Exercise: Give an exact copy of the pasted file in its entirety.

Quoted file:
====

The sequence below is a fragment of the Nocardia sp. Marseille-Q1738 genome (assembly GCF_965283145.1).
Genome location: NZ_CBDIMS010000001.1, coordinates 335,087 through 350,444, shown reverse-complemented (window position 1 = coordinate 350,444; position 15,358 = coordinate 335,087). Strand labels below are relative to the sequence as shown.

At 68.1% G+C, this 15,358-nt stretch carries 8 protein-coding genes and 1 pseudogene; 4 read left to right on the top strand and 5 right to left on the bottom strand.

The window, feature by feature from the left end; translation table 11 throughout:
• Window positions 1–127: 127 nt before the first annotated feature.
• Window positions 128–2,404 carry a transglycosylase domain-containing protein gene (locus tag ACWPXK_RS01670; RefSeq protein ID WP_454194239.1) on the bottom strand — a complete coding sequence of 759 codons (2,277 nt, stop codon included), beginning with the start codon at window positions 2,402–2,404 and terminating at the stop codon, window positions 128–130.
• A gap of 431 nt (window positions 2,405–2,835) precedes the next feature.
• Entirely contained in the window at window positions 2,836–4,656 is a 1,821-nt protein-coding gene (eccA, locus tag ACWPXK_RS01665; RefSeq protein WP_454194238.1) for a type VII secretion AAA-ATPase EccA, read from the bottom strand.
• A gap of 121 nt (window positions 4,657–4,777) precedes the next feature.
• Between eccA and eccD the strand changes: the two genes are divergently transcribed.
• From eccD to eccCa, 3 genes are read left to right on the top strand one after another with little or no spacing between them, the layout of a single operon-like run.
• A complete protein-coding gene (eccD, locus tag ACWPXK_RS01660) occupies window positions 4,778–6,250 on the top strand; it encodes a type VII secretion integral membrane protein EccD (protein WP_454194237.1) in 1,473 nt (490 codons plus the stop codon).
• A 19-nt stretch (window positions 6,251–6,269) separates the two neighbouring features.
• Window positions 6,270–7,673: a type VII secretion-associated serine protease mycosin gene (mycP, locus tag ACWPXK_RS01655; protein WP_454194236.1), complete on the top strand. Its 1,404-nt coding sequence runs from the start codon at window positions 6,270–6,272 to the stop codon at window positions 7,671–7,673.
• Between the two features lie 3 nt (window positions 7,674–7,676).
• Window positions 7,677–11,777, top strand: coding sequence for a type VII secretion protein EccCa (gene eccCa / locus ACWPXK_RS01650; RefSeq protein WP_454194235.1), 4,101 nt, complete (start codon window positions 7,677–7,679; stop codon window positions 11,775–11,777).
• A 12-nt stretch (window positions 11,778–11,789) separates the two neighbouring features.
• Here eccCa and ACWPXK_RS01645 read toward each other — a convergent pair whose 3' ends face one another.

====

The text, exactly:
The sequence below is a fragment of the Nocardia sp. Marseille-Q1738 genome (assembly GCF_965283145.1).
Genome location: NZ_CBDIMS010000001.1, coordinates 335,087 through 350,444, shown reverse-complemented (window position 1 = coordinate 350,444; position 15,358 = coordinate 335,087). Strand labels below are relative to the sequence as shown.

At 68.1% G+C, this 15,358-nt stretch carries 8 protein-coding genes and 1 pseudogene; 4 read left to right on the top strand and 5 right to left on the bottom strand.

The window, feature by feature from the left end; translation table 11 throughout:
• Window positions 1–127: 127 nt before the first annotated feature.
• Window positions 128–2,404 carry a transglycosylase domain-containing protein gene (locus tag ACWPXK_RS01670; RefSeq protein ID WP_454194239.1) on the bottom strand — a complete coding sequence of 759 codons (2,277 nt, stop codon included), beginning with the start codon at window positions 2,402–2,404 and terminating at the stop codon, window positions 128–130.
• A gap of 431 nt (window positions 2,405–2,835) precedes the next feature.
• Entirely contained in the window at window positions 2,836–4,656 is a 1,821-nt protein-coding gene (eccA, locus tag ACWPXK_RS01665; RefSeq protein WP_454194238.1) for a type VII secretion AAA-ATPase EccA, read from the bottom strand.
• A gap of 121 nt (window positions 4,657–4,777) precedes the next feature.
• Between eccA and eccD the strand changes: the two genes are divergently transcribed.
• From eccD to eccCa, 3 genes are read left to right on the top strand one after another with little or no spacing between them, the layout of a single operon-like run.
• A complete protein-coding gene (eccD, locus tag ACWPXK_RS01660) occupies window positions 4,778–6,250 on the top strand; it encodes a type VII secretion integral membrane protein EccD (protein WP_454194237.1) in 1,473 nt (490 codons plus the stop codon).
• A 19-nt stretch (window positions 6,251–6,269) separates the two neighbouring features.
• Window positions 6,270–7,673: a type VII secretion-associated serine protease mycosin gene (mycP, locus tag ACWPXK_RS01655; protein WP_454194236.1), complete on the top strand. Its 1,404-nt coding sequence runs from the start codon at window positions 6,270–6,272 to the stop codon at window positions 7,671–7,673.
• Between the two features lie 3 nt (window positions 7,674–7,676).
• Window positions 7,677–11,777, top strand: coding sequence for a type VII secretion protein EccCa (gene eccCa / locus ACWPXK_RS01650; RefSeq protein WP_454194235.1), 4,101 nt, complete (start codon window positions 7,677–7,679; stop codon window positions 11,775–11,777).
• A 12-nt stretch (window positions 11,778–11,789) separates the two neighbouring features.
• Here eccCa and ACWPXK_RS01645 read toward each other — a convergent pair whose 3' ends face one another.